If there were damages to pay, the tenant had to foot them. On the other, this suffering multitude in its teeming tenements, fettered in ignorance and bitter poverty, struggling undismayed to cast off its fetters and its reproach, and winning in the fight against tremendous odds by the exercise of the same stern qualities that won for their brothers prosperity and praise. That he has received in New York, and no one has cause to regret it except those he left behind. Such, says an official report, is the lack of houseroom in the city that any kind of tenement can be immediately crowded with lodgers, if there is space offered. Their rent was eight dollars and a half for a single room on the top-story, so small that I was unable to get a photograph of it even by placing the camera outside the open door.
The era of the air-shaft has not solved the problem of housing the poor, but it has made good use of limited opportunities. It did not know because it did not care. Annotation: this document is about the new york tenement. Where two families had lived ten moved in. It was in the attic with sloping ceiling and a single window so far out on the roof that it seemed not to belong to the place at all. Plenty such are yet to be found in the Fourth Ward, with here and there one of the original rear tenements. There was just one excuse for the early tenement-house builders, and their successors may plead it with nearly as good right for what it is worth.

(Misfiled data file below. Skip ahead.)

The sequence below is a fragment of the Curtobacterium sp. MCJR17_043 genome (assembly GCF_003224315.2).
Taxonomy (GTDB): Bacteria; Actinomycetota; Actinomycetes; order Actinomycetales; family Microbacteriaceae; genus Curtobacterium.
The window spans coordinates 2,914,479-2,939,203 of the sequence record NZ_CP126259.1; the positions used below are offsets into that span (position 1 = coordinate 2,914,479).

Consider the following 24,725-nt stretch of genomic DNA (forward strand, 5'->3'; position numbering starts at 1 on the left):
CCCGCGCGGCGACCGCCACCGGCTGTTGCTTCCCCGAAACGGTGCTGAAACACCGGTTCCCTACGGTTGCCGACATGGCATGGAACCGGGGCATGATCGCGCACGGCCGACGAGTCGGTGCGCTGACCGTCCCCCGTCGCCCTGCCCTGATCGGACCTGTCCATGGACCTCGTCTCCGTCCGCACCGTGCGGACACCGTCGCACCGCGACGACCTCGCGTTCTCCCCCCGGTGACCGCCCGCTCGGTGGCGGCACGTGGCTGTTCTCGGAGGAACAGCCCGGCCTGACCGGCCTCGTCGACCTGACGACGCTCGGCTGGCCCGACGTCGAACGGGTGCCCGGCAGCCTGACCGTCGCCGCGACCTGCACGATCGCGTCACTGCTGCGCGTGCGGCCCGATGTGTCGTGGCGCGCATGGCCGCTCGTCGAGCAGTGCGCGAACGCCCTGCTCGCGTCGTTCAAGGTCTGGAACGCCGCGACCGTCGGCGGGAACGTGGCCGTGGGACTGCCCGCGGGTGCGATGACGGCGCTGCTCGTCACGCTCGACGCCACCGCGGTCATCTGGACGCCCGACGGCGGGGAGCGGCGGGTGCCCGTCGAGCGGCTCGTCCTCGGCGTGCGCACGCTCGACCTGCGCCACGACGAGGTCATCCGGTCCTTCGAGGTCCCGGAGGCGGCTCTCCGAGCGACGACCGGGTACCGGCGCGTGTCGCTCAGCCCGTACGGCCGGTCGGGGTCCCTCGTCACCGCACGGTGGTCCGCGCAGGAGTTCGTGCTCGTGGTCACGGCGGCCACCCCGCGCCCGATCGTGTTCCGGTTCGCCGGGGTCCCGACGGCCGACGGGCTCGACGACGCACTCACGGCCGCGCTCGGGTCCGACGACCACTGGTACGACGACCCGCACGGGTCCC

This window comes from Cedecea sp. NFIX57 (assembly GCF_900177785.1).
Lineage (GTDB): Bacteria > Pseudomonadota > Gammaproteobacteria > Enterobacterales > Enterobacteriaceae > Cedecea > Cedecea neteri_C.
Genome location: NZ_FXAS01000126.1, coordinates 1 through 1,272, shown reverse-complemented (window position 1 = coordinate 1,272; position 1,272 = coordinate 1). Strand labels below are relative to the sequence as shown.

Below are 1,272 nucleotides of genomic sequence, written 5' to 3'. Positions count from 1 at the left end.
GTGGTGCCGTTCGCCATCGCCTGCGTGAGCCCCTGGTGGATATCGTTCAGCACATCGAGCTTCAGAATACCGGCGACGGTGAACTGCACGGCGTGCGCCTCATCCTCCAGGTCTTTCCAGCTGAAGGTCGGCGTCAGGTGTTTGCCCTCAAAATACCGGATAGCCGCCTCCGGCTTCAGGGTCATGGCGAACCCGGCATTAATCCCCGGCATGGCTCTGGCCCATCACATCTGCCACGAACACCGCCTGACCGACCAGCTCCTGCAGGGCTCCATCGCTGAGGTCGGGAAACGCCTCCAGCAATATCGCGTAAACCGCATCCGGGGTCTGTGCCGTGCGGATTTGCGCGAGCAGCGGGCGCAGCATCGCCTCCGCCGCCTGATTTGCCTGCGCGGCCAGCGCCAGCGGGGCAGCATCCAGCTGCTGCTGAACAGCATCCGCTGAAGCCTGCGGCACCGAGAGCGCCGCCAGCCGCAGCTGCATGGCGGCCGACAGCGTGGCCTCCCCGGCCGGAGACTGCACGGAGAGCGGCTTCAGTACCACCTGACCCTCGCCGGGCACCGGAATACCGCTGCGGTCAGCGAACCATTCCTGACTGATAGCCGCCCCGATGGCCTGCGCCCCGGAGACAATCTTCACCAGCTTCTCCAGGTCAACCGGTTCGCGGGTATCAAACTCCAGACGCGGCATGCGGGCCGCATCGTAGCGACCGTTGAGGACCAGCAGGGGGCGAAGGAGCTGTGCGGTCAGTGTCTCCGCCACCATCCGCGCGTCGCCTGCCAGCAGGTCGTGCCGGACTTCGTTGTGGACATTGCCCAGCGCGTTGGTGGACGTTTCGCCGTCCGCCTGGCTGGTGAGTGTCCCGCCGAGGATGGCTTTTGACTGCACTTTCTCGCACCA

Presently it was carried up another story, and another. Tenements are still good property, and the poverty of the poor man his destruction. Young vagabonds, the natural offspring of such home conditions, overran the streets. Since there was a lot more people in New York City more people died. His clannishness, at all events, does not obstruct his citizenship. There were three hundred underground lodging-houses in the city when the Health Department was organized. Their large rooms were partitioned into several smaller ones, without regard to light or ventilation, the rate of rent being lower in proportion to space or height from the street; and they soon became filled from cellar to garret with a class of tenantry living from hand to mouth, loose in morals, improvident in habits, degraded, and squalid as beggary itself.